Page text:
Gertrude Small was not a farm girl. She grew up in the town of Windsor, Vermont, and was working as a postal clerk in Randolph Center when she met a young farmer by the name of Harry Cooley. They married in September 1916. She and Harry raised five children on their Vermont farm during the lean years of the Great Depression and sent them all to college. They paid for tuition by taking in summer boarders, a job that Gertrude managed with the help of the children. Here, Idora, the eldest of the Cooley children, remembers her mother.
By Idora Cooley Tucker
The light is beginning to fade, but it will not be dark for some time on this warm, mid-summer evening. Our family is gathered in the living room of our farm home, everyone cleaned up after the day’s activities, clean clothes and all. We hear the sound of an approaching car. Mom goes to the door to welcome our guests and usher them into the living room, where chairs have been placed all around the periphery of the living/dining room. Ruth is tuning her violin, as she will be one of the performers at our annual musical soiree. I am at the piano, making sure that the piano music is arranged as it should be. I, too, am one of the performers; in fact, I will be first on the program, playing a duet with one of our “paying guests” or in other words “summer boarders.” I am eighteen at the time, home from college for the summer. Ruth is seventeen, also home for the summer. John, the youngest, is only nine. Charles is 12, Marion 13. Our cousin, Buddy, a very talented musician, also 12, often joins us at these musical events. The whole project, from its earliest beginnings when Mom began to teach me to play the piano, to the present and beyond, has been nurtured by Mom, although she maintains a very low profile on performance evenings.
Within a few minutes everyone has arrived. There are several family members who have come to listen, as well as a dozen or so friends. All of our immediate family is present, even though some of my siblings are not yet old enough to share their growing proficiency on an instrument of their choice. They will become part of the program when they are a bit older. Also present on this occasion is the family of my duet partner. His wife and child are summer-long boarders; his sister and brother join us from New York City for two weeks during the summer. The room is full, every chair occupied. Mom disappears quietly to the kitchen, arranging snacks on plates and making cool drinks.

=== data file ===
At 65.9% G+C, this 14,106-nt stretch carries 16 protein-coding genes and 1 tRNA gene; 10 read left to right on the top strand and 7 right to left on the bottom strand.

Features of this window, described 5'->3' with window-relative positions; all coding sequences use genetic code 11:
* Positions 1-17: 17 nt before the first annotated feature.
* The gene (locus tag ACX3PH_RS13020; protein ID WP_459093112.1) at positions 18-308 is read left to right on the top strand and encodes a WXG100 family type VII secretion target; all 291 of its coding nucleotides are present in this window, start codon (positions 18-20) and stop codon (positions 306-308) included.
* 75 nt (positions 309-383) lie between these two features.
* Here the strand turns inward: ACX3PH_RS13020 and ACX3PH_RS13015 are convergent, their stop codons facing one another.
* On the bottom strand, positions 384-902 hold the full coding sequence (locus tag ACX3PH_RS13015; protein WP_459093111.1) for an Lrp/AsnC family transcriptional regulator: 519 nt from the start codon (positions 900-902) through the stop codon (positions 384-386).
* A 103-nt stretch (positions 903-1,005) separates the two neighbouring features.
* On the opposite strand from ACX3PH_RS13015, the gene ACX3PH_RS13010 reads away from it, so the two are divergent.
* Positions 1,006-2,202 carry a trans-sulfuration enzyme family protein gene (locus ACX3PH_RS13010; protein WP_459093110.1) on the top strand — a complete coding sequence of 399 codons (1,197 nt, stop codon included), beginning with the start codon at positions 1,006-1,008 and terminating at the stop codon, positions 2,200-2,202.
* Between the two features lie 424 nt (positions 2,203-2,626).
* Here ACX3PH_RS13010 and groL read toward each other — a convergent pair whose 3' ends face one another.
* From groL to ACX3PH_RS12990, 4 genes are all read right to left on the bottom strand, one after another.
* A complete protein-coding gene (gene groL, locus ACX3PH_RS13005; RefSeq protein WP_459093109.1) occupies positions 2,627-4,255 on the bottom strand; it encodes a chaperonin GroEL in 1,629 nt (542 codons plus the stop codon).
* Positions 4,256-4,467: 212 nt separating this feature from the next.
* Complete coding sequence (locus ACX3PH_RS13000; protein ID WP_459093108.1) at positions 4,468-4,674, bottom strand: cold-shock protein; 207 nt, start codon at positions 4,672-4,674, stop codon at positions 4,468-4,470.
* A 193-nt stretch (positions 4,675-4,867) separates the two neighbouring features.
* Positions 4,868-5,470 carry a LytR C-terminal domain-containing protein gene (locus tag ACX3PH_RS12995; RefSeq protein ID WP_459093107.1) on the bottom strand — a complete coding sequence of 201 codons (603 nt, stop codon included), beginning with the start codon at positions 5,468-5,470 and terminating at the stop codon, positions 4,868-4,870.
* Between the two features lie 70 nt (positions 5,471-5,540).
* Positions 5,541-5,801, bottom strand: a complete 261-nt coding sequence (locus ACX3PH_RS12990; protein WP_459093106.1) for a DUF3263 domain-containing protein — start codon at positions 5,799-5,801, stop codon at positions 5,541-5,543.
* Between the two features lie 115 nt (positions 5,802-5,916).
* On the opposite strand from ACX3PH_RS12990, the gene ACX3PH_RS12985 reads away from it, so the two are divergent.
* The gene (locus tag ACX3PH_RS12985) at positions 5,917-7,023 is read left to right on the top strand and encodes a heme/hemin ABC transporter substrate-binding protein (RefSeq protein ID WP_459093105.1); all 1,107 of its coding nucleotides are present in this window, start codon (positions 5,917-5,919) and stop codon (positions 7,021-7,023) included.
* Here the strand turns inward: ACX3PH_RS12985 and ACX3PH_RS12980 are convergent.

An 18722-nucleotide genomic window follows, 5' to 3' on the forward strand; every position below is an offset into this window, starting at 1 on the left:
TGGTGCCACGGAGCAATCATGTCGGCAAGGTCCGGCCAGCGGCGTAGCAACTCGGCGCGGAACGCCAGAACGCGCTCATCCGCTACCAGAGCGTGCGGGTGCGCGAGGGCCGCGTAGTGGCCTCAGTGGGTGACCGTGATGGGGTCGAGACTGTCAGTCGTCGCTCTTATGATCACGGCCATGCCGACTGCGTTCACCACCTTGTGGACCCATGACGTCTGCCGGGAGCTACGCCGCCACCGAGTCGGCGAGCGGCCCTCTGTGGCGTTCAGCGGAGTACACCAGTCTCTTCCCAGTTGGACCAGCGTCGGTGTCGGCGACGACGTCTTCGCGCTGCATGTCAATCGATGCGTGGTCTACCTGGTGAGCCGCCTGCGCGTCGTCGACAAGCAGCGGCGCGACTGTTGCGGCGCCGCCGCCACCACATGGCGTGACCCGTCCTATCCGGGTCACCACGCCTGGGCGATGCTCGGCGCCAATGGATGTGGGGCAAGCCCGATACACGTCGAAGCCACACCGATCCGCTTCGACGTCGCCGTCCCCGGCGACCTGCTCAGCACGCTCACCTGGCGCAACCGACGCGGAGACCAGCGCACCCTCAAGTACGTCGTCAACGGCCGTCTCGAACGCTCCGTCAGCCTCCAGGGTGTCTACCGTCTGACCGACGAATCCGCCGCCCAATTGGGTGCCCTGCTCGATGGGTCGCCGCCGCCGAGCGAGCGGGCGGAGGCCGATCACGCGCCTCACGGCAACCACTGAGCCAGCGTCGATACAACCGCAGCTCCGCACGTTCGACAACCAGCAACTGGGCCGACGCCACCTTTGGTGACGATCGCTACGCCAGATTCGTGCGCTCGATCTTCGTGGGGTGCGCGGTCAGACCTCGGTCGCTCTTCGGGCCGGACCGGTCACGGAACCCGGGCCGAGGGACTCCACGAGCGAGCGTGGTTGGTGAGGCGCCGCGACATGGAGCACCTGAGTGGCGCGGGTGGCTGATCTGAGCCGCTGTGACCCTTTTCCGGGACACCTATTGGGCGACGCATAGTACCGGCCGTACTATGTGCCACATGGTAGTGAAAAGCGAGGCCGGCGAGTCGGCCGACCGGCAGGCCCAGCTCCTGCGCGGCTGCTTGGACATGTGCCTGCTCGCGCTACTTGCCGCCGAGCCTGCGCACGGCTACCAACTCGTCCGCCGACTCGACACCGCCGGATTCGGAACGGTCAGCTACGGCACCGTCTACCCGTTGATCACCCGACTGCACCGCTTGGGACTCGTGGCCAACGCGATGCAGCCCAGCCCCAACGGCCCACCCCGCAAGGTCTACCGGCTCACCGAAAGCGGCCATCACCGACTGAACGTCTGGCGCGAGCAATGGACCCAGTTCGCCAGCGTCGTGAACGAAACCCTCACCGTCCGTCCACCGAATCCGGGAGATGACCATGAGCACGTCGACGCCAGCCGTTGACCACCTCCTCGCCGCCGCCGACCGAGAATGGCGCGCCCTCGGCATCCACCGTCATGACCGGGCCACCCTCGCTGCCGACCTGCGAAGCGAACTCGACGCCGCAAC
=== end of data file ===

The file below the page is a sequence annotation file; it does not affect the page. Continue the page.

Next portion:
My sister Marion is the self-appointed emcee for this evening. She stands, smiles graciously, and announces that the first number on the evening’s program will be a duet played by her sister (me) and Izzy Salomon. This is no surprise to anyone, as we do this every summer. The duet is the opening movement in a Mozart Symphony, arranged for piano duet, and it is the only thing I have ever heard Izzy Salomon play. He plays the treble clef (the upper part of the duet) and cannot read the bass clef. A few years ago when Izzy learned that I could play the piano he began to practice on our piano, even though he did not live with us at that time. Moreover, he always expected that I would sit at the piano and wait for him to practice his part until he was ready for me to add my part. I resented this, as well as his assumption that I would be available to practice with him at any time of day, even though he showed up with no prior warning. So I was never happy about performing with him, but I did it because it seemed to me that everyone expected me to. So that’s what I did on this occasion. Anyway, it’s soon over.
Marion next announces Ruth’s number. Ruth is a music major in college. She plays piano, violin, and has a lovely singing voice. She can do any or all of those things, depending on how many others will be on the program.
After Ruth, Marion announces each performer, the number varying from year to year as each sibling becomes more proficient on his/her instrument, for each of us learned to play an instrument.
A highlight of the evening for me is the performance by Blanche, Izzy’s sister. She is a very accomplished pianist, teaches piano in New York City where she lives. Her music of choice includes such composers as Scarlatti, Bach, Beethoven, Mozart, and many others. On this evening she has chosen some Beethoven, something she has been working on throughout her visit to us. I am simply enthralled. How I would love to have lessons with Blanche. But it would be many years before I had an opportunity to study piano with anyone of Blanche’s caliber and by then it was too late to turn me into a real musician.
Back to our summer musical evening. Whenever Blanche was present she accompanied all of us, performers and guests alike, in an enthusiastic rendering of some Gilbert and Sullivan. If Blanche wasn’t present I filled the role of accompanist, but Blanche was way better than I.